# How to search for a formula/expression

Suppose I want to search for instances where an expression similar to $x_n^2-x_{n-1}x_{n+1}$ shows up. How would I do that?

I suppose the question goes beyond searching MSE. Are there search engines which handle math formulas in a particularly effective way?

Edit: I am listing some leads in the comments which I found useful:

Uniquation, a mathematical formula search engine. And here is the response to my query above. Perhaps this can be an option on MSE.

• Jul 4, 2013 at 14:42
• symbolab.com is another one. Jul 5, 2013 at 17:29
• @PeterKrautzberger Thanks, but when I tried above query on it I could not see a connection between reply and query. Also it is not LaTeX based. Perhaps I am mistaken. Symbolab Jul 6, 2013 at 0:16
• Doesn't the math.se search engine match against the raw latex in the posts? Jul 9, 2013 at 16:12
• @JackM if you are searching for $a^2+b^2=c^2$ the Uniquation seems to also get you $x^2+y^2=z^2$ and the equivalents. So searching a formula becomes a tricky search for a concept. Jul 9, 2013 at 21:18
• Another related question at MO: mathoverflow.net/questions/162487/… Apr 6, 2014 at 6:45
• It seems that uniquation has been down for some time: Where did uniquation go? Some other search engines are mentioned in the FAQ post: How to search on this site? May 2, 2021 at 9:10

See my side-project, it is an open-source math-aware similarity search engine.

http://approach0.xyz

I am hoping someone interested can join and form a community to push this project forward, this is the reason I am posting here.

• Wow, looks super interesting. I'll try and get involved! I mean I gotta make sure you don't focus too much on formula simularity ;-) (i.e. treating f(x^2) = xy as g(a^2)=ab). That seems to be what every math search engine does, but, in reality mathematicians encode plenty of info in which of those symbols we pick (e.g. n is often an integer etc..) and the math i search for usually has a few preferred variable name choices that should be used to guide search. May 26, 2022 at 6:51
• @PeterGerdes Thanks for your input. In the current system, it actually prioritizes exact symbol match, the tolerance for substituted symbols is done as a fallback. Additionally, you can also specify an \exact match in the query TeX for a particular symbol expeclicitly. May 26, 2022 at 18:14
• Ohh, wonderful! I misunderstood because I was just going off what I read in your great papers but I should have realized they focus on the hard part (FYI the links to them are broken on some of your pages...not hard to search but thought you might want to know). As an aside, it might be interesting to know if an LDA style approach could be used to group related symbols into topics but that's just musing. Anyway, if you still need help where should I go to offer some coding assistance/see what needs doing? May 27, 2022 at 20:33
• Ohh, I see why I was confused. I'd read the part about tokenized OPT lists and hadn't gotten to the part in the 2020 paper where you talk about distingushing E=mc^2 from a=bd^2 (nor realized that leaf nodes were the operands rather than leaf nodes of the tree with only operators. My bad. May 27, 2022 at 23:38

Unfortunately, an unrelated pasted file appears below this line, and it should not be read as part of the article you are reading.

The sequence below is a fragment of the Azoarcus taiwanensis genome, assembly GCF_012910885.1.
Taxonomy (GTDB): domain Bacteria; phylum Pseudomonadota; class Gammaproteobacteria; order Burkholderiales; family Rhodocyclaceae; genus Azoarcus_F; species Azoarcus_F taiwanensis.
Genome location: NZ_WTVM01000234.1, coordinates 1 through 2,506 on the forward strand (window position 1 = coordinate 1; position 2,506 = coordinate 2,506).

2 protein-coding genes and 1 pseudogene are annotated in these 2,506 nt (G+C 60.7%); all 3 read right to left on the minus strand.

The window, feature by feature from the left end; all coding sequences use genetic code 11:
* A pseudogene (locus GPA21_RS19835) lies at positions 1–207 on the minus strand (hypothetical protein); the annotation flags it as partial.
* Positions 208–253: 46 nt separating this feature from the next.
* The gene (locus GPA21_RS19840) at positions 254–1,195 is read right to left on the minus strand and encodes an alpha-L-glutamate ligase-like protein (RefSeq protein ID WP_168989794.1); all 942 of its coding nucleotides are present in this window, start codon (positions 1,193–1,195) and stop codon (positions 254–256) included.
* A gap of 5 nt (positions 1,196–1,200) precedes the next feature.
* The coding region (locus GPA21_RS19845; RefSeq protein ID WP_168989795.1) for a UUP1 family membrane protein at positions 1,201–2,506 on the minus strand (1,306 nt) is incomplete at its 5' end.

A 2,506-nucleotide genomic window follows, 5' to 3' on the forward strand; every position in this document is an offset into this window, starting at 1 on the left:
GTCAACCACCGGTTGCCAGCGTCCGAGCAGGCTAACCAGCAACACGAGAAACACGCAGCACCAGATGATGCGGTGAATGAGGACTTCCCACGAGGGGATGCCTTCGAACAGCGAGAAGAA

• @PeterGerdes Thanks for reminding me the links are broken, I think there are more broken links elsewhere. In fact, the whole doc is not maintained because the search engine core is not open right now, I can consider re-open it once I finish my academic program... but for now, I am too busy to update them since they are so out-of-date. May 29, 2022 at 5:23
• For LDA, what do you eventually want after clustering? The end goal is retrieval, if you are talking about using machine learning to get some "dense representation" for retrieval, we have done something in that direction, but using Transformers. May 29, 2022 at 5:25
• Yup, thanks for your interest. For now, since the core engine is closed, and my degree kinda depends on it (shamelessly speaking), I would not invite someone to this project unless there are absolutely certain needs. I am not familiar with your bkgd, so go to the MSE chatroom or just email me for a further chat if you wish. May 29, 2022 at 5:31

searchOnMath looks interesting too. I think you can do what you want

Feb. 2019 Update from one the developers Flavio Gonzaga:

Recently our tool has indexed both: Mathematics and MathOverflow.

Currently, SearchOnMath is the mathematical search engine with the largest number of indexed sites (including Wikipedia, Wolfram MathWorld, among others ...).

P.S.: please, enclose formulas between \${}\$. e.g. \${x+y}\$.

The following Youtube video illustrates how it works: SearchOnMath - a brief guide

We’d love to hear your feedback.

• Is there a search that when you look for $x^y=y^x$ it provides articles with equivalent equations that can be obtained by simple substitutions, such as $a^b=b^a$. That is a search engine that understands the concept of equation beyond just appearance of letters. SearchOnMath is a valuable tool but I do not think it searches for equivalent equations. May 30, 2015 at 21:07
• According to a recent announcement on Mathematics Meta, SearchOnMath now indexes MathOverflow and Mathematics Stack Exchange. Feb 1, 2019 at 5:10